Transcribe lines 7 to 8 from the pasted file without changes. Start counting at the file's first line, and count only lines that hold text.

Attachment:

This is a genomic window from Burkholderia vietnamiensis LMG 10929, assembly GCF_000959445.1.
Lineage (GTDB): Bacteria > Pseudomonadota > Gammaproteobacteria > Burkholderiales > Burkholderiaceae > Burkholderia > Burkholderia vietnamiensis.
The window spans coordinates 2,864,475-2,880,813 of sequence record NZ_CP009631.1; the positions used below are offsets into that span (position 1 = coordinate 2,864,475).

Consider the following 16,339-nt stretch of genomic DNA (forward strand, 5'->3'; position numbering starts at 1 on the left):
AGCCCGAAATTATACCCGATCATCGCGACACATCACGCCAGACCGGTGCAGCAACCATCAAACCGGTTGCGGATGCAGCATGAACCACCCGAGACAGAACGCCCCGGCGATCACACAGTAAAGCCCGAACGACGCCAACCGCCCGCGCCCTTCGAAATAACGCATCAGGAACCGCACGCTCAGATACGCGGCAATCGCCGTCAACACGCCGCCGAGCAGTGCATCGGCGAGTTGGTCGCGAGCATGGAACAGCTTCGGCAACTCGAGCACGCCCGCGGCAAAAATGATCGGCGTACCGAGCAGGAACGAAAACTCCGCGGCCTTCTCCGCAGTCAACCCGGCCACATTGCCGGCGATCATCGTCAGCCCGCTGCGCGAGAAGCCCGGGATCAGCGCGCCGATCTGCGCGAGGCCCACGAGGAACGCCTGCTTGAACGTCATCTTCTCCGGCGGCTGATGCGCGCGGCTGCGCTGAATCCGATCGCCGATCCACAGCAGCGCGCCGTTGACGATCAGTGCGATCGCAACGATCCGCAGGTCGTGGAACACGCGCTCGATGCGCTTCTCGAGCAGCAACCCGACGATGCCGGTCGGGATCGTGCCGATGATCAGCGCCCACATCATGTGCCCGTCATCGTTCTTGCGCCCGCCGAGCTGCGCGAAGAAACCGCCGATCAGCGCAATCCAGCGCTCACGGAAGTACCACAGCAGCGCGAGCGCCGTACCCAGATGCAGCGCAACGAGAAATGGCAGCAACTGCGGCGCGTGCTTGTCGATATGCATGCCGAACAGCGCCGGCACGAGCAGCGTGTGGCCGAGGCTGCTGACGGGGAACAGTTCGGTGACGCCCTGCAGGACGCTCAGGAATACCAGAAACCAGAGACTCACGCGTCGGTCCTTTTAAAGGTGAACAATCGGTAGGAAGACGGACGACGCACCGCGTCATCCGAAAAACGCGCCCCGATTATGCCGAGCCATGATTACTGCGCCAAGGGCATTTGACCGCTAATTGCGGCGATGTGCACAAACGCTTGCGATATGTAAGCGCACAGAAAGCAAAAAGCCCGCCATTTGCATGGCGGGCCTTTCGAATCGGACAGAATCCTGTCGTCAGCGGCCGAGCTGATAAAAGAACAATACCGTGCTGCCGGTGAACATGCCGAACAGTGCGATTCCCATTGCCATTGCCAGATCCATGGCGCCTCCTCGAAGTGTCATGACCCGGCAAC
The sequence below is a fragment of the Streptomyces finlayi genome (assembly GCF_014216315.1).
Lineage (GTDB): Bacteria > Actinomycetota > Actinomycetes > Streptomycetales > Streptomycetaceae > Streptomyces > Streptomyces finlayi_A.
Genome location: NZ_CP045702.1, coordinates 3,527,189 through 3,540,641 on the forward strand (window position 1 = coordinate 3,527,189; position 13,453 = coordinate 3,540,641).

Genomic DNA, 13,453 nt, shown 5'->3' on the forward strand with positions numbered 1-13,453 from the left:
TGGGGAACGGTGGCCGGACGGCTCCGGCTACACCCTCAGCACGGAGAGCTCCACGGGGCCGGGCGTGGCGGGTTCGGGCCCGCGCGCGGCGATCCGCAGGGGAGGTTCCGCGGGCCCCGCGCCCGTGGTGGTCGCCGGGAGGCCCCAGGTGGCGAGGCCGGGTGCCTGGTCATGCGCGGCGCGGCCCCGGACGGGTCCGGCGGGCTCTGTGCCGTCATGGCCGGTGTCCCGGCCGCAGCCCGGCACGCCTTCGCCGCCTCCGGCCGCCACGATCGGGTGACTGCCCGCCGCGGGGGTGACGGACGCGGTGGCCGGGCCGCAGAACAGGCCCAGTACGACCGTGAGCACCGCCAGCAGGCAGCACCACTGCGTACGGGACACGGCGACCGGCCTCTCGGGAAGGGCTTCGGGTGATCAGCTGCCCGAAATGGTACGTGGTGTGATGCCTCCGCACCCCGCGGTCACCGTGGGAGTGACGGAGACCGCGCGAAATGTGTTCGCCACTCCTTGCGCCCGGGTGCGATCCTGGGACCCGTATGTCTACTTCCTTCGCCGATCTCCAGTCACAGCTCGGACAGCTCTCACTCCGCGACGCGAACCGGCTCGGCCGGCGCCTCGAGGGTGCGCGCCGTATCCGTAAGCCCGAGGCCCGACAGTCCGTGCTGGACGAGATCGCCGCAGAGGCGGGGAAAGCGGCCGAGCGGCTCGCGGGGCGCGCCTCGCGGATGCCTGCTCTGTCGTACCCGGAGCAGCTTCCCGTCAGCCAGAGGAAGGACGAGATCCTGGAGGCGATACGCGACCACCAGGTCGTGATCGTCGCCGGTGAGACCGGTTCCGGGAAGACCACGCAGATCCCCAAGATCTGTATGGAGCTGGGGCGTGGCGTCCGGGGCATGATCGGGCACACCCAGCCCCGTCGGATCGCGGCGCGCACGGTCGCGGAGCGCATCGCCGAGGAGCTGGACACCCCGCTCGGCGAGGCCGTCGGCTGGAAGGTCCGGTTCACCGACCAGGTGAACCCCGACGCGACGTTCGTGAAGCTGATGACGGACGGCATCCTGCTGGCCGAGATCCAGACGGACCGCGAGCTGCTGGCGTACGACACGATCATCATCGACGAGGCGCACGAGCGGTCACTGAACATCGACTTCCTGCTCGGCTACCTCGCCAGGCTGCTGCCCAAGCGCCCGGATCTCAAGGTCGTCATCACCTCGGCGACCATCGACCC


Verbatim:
Lineage (GTDB): Bacteria > Actinomycetota > Actinomycetes > Streptomycetales > Streptomycetaceae > Streptomyces > Streptomyces finlayi_A.
Genome location: NZ_CP045702.1, coordinates 3,527,189 through 3,540,641 on the forward strand (window position 1 = coordinate 3,527,189; position 13,453 = coordinate 3,540,641).